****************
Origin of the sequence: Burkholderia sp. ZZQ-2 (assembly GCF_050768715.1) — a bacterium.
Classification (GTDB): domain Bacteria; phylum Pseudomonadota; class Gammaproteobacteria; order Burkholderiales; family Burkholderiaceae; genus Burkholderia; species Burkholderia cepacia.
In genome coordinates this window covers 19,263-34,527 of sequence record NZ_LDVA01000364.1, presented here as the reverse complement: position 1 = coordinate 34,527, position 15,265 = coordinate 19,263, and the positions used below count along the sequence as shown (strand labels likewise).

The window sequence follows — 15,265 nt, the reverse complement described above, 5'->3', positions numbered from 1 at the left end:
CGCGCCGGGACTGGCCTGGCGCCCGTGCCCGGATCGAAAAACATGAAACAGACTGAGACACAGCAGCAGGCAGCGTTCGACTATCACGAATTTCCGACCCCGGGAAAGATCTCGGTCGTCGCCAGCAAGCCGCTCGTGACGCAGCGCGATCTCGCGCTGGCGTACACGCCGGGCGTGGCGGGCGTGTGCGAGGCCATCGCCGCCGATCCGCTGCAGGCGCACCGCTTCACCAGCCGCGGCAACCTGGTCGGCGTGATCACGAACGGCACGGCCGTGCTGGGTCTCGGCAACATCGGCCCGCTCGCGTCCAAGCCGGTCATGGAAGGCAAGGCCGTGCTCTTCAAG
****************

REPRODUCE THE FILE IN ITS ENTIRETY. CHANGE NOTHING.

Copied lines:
Origin of the sequence: Burkholderia sp. ZZQ-2 (assembly GCF_050768715.1) — a bacterium.
Classification (GTDB): domain Bacteria; phylum Pseudomonadota; class Gammaproteobacteria; order Burkholderiales; family Burkholderiaceae; genus Burkholderia; species Burkholderia cepacia.
In genome coordinates this window covers 19,263-34,527 of sequence record NZ_LDVA01000364.1, presented here as the reverse complement: position 1 = coordinate 34,527, position 15,265 = coordinate 19,263, and the positions used below count along the sequence as shown (strand labels likewise).

The window sequence follows — 15,265 nt, the reverse complement described above, 5'->3', positions numbered from 1 at the left end:
CGCGCCGGGACTGGCCTGGCGCCCGTGCCCGGATCGAAAAACATGAAACAGACTGAGACACAGCAGCAGGCAGCGTTCGACTATCACGAATTTCCGACCCCGGGAAAGATCTCGGTCGTCGCCAGCAAGCCGCTCGTGACGCAGCGCGATCTCGCGCTGGCGTACACGCCGGGCGTGGCGGGCGTGTGCGAGGCCATCGCCGCCGATCCGCTGCAGGCGCACCGCTTCACCAGCCGCGGCAACCTGGTCGGCGTGATCACGAACGGCACGGCCGTGCTGGGTCTCGGCAACATCGGCCCGCTCGCGTCCAAGCCGGTCATGGAAGGCAAGGCCGTGCTCTTCAAG